According to some Twitch streamers, vigilante viewers are making a sport of trolling through the streaming platform’s directory and searching for broadcasters violating Twitch’s terms of service.
She Snaps was streaming to a couple hundred viewers in Twitch’s IRL section when a stranger wandered in. Chatting with her fans about mental health, She Snaps, who streams in t-shirts and hoodies, had a short back-and-forth with the viewer before he excused himself. “Alright well this has been nice but I’ve got to go,” she recalled him saying. “I’m checking out all the girls’ streams in IRL and reporting the ones that aren’t abiding by TOS.” When She Snaps asked the viewer whether they were just checking in on women’s streams, he responded no, but that he’s trying to help cleanse Twitch of cam girls.
For a year, critics have accused Twitch’s IRL section of housing so-called “cam girls” who dress in revealing clothes and do yoga, squats, dancing, et cetera with the aim of seducing potential viewers. Yes, these streamers certainly exist—but they’re a tiny minority. Regardless, there’s been a panic around so-called “sexually suggestive” Twitch channels, in part, because some viewers—and streamers—have complained that they violate the sanctity of Twitch as a gaming site.
Twitch’s recently-updated Community Guidelines nodded toward these concerns by mandating that streamers wear clothes “appropriate for a public street or restaurant.” But Twitch is also clear in those guidelines that users are not to take up the mantle of anti-boob vigilante, either: “We will not tolerate using this policy as a basis to harass streamers on or off Twitch, regardless of whether you think they’re breaking this rule,” read the guidelines.
In the weeks since the new guidelines rolled out, She Snaps said she has had new viewers come into her stream to ask about them. “They’ll make comments on my camera angle and say, ‘Good thing it’s not too high—I’d have to report you,’” she said.
Djarii, another streamer, says she’s been targeted by what she calls “Twitch Vigilantes” for as long as she can remember. Most of the time, she streams games, but on occasion, Djarii streams herself painting her body and doing her make-up to resemble characters from popular gaming franchises. It’s not against Twitch’s community guidelines—she maintains it isn’t sexually suggestive—but she isn’t wearing an everyday outfit, either. At times, she’s had up to 50 viewers drop into chat during a single stream to tell her that what she’s doing violates Twitch’s guidelines.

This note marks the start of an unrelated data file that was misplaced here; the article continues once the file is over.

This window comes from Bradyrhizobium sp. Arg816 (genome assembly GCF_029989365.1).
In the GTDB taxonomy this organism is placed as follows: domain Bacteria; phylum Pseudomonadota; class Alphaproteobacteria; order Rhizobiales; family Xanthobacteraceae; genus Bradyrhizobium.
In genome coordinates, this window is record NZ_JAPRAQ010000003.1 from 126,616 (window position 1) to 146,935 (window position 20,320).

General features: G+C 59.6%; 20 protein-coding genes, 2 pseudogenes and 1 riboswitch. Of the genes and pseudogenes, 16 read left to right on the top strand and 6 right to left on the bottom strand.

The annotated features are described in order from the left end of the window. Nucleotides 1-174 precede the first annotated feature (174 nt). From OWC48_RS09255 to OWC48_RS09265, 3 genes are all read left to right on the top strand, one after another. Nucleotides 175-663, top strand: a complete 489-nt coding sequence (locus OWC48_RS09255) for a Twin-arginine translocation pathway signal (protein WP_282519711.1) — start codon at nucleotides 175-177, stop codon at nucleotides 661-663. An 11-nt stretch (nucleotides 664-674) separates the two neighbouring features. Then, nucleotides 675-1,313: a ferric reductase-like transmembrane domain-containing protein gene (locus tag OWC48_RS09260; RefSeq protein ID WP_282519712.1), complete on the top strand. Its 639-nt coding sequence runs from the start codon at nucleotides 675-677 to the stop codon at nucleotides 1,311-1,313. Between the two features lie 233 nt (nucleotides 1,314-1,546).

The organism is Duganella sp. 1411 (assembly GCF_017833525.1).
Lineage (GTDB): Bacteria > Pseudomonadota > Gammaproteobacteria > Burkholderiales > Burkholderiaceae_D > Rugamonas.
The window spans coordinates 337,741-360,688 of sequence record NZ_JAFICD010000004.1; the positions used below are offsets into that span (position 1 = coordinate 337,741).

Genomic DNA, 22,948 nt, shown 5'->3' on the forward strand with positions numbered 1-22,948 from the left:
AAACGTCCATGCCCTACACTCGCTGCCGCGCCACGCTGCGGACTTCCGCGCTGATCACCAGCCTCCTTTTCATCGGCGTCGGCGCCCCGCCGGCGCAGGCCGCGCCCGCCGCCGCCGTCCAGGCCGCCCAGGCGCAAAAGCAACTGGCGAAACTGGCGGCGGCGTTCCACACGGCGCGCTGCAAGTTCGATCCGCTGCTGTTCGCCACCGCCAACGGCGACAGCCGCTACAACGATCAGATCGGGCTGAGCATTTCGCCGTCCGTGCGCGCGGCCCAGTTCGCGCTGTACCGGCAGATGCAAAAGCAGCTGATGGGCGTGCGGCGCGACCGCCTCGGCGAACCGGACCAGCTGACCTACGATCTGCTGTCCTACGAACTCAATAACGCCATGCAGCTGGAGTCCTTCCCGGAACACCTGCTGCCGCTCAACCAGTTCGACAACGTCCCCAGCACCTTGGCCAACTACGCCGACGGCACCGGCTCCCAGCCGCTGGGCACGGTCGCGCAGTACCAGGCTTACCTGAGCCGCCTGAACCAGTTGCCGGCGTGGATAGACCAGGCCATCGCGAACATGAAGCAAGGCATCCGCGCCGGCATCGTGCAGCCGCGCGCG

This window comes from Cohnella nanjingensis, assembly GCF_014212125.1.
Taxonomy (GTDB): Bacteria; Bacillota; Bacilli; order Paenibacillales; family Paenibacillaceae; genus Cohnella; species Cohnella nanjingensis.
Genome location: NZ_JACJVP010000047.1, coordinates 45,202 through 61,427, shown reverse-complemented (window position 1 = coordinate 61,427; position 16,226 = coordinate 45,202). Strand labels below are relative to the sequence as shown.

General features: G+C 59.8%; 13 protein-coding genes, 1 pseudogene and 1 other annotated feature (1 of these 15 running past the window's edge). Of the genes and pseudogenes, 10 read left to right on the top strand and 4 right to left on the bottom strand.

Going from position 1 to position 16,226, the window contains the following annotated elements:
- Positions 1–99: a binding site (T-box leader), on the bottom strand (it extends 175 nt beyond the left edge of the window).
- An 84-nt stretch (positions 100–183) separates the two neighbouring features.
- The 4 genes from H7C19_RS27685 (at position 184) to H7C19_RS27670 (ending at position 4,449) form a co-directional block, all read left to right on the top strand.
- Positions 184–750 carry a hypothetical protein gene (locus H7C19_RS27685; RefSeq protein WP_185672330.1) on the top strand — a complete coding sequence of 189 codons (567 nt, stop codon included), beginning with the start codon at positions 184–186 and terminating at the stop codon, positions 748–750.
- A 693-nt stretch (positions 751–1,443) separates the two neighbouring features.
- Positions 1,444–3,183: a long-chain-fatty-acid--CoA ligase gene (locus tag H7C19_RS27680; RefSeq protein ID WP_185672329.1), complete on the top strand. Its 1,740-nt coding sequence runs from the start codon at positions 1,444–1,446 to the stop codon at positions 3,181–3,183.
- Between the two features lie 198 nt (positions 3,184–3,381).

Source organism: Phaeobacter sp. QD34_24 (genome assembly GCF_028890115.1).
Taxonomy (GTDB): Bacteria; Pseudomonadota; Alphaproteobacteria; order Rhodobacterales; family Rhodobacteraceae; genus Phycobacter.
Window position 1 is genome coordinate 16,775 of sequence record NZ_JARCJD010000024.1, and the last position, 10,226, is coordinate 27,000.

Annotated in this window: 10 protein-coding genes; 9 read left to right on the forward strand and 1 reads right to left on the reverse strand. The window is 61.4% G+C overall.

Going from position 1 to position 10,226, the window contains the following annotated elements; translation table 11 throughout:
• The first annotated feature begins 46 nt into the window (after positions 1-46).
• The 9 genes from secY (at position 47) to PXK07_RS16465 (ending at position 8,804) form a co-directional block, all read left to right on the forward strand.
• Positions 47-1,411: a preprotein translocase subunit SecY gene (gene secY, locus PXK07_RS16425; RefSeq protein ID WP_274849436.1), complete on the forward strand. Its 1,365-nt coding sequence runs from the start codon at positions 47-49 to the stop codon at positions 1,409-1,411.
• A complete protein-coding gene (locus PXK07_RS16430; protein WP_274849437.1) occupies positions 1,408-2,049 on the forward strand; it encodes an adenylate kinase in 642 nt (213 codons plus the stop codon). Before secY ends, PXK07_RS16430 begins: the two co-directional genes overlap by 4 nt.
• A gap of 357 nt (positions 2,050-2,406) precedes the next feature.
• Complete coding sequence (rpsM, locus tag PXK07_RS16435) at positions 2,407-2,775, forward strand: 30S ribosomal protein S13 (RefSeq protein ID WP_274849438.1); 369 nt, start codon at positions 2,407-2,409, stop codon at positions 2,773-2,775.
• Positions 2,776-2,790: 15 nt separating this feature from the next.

“A lot of the time people just want to sound like their opinion is important or that they know better than you by ‘informing’ me that what I’m doing is against terms of service (bodypaint generally), which it very well is not,” Djarii explained. “They just have the idea in their mind that bodypainting is abhorrent and Twitch absolutely must agree with them.”
Djarii said that Twitch’s citizen police don’t just drop in during body-painting streams; it even happens when she’s gaming in an oversized t-shirt. Yesterday, when she was doing her everyday makeup, she had several people come into chat to inform her that what she was doing didn’t belong on Twitch.
Twitch started as a site for streaming games. As it evolved, it expanded to include everything from people streaming themselves crocheting to social eating. There’s been instances of pushback against Twitch’s non-gaming communities, but interviews with these streamers indicate that policing Twitch’s guidelines has become somewhat of a hobby for bored ideologues.
Not every IRL streamer reached said they’d experienced it, but the majority had. Streamer Kaceytron shared chat logs with Kotaku in which one viewer who had been spamming her chat left with the message, “peace out chat leaving to troll irl camgirls.” Around the time the new Community Guidelines rolled out, Kaceytron said, “I had quite a few people tweet at me like ‘are you ready to get banned on march 5th.’”
Kaceytron likes to think they’re a “very loud minority,” but added, “The new ToS definitely put a microscope on women.”
Reached for comment, Amouranth, another Twitch IRL streamer and cosplayer—one whom Twitch’s citizen police force like to point to as proof that Twitch is ruined for gamers—responded, “Um, do they have a special badge or?”